Extension of the Miranda Warning to the EU: a revolution in (Belgian) criminal procedure

Criminal law could be considered an unlikely area of interest for business lawyers. However, over the course of the past decade, criminal sanctions have been introduced in many areas of law such as environmental law, IP/IT law, tax law, employment law, transport law, urban and regional planning, social security and employment law, etc. Companies and their advisors must be able to deal with this new reality. This month, three new codes on criminal sanctions in business law (covering Belgian, Luxembourg and international law) will be published. In this context, we would like to take this opportunity to bring to your attention an important change to the Belgian rules of criminal procedure regarding the presence of an attorney during the pre-trial phase.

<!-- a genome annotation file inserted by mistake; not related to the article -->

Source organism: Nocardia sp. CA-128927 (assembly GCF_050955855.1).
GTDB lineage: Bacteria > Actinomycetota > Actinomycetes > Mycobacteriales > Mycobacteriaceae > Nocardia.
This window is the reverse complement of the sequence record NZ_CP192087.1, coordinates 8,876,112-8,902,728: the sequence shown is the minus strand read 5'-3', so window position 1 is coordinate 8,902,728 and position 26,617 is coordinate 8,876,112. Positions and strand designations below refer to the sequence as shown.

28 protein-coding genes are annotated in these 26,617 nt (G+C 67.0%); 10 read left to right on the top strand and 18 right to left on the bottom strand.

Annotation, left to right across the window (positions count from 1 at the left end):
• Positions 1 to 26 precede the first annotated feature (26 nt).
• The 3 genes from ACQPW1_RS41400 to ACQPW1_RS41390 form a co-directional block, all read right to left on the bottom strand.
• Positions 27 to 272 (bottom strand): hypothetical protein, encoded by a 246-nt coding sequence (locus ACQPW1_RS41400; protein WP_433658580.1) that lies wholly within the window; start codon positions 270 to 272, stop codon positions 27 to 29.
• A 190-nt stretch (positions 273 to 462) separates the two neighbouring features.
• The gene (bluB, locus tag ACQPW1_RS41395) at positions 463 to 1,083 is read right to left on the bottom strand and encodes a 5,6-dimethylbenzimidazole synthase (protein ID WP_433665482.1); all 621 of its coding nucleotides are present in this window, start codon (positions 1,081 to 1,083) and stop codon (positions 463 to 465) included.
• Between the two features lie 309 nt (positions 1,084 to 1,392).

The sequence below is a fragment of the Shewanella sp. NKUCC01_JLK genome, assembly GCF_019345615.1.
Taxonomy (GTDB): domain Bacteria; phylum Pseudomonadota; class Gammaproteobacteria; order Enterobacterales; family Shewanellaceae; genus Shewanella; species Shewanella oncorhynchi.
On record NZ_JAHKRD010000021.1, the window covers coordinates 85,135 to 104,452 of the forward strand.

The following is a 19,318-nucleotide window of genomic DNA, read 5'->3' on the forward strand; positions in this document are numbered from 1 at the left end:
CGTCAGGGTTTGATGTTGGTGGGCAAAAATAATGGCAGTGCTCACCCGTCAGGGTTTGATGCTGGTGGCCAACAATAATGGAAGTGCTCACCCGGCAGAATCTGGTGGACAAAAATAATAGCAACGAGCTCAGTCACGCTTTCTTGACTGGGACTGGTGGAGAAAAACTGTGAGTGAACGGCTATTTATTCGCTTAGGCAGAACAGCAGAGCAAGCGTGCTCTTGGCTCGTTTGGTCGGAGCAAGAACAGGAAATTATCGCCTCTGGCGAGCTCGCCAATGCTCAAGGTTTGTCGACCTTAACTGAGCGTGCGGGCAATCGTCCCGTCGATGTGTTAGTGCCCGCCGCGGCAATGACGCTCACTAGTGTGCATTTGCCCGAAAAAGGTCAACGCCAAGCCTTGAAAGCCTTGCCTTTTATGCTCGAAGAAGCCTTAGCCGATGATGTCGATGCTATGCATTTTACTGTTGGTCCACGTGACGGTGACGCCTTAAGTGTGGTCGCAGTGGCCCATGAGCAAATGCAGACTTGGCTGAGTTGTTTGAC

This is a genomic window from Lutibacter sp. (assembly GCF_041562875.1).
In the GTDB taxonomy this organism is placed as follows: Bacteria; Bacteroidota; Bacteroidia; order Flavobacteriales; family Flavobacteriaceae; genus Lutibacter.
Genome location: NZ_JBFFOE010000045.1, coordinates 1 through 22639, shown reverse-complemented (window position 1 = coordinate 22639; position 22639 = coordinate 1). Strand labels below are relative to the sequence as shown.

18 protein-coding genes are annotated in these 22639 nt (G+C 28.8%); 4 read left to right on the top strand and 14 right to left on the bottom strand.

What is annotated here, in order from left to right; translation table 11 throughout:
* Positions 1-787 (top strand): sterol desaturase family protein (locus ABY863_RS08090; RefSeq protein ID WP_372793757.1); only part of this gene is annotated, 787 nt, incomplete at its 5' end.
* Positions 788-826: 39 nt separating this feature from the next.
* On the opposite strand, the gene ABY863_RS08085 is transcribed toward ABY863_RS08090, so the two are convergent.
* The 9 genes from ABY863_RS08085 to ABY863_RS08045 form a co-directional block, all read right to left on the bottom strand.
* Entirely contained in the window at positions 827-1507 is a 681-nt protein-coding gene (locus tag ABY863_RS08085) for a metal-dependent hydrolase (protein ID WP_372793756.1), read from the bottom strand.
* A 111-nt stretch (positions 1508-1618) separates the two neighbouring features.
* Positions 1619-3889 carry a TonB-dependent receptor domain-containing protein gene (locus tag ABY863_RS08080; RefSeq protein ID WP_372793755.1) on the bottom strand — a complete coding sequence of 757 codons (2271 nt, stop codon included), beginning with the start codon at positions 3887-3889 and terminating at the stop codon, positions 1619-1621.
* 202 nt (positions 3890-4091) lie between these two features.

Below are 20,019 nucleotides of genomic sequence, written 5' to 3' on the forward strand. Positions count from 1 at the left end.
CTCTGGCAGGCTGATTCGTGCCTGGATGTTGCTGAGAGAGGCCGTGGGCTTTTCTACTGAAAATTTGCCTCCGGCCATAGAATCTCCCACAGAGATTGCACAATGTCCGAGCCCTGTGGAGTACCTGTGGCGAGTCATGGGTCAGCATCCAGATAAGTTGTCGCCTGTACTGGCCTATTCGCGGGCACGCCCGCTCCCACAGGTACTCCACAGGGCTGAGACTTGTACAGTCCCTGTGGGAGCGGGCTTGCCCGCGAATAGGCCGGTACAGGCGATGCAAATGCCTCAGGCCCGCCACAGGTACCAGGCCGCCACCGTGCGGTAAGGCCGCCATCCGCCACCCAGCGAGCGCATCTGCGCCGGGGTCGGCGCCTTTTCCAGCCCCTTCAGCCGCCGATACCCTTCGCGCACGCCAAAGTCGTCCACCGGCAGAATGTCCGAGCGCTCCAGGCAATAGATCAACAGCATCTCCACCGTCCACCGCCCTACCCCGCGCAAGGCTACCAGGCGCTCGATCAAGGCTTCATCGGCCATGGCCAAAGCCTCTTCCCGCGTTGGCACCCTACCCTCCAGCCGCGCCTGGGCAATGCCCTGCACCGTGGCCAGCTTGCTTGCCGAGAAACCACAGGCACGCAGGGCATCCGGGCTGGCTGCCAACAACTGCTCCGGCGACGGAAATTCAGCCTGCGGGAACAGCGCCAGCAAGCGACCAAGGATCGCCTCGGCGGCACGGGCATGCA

Miranda Warning: not only on television

The Constitution of the United States and the European Convention on Human Rights are both based on the same philosophical traditions. Indeed, many of the same rights are enshrined in both documents. The landmark US case on the constitutional right to an attorney during questioning and the right to remain silent in order to avoid self-incrimination dates back to 1969. In Miranda v. State of Arizona,[1] Ernesto Arturo Miranda signed a full confession while being questioned in police custody. During the trial that followed, his confession was produced as evidence and Mr. Miranda was sentenced to 20 years in prison. His attorney decided to appeal on the ground that Mr. Miranda had not been advised of his right to remain silent and to request an attorney. The case was eventually brought before the US Supreme Court after the lower court's decision was upheld on appeal by the Arizona Court of Appeal.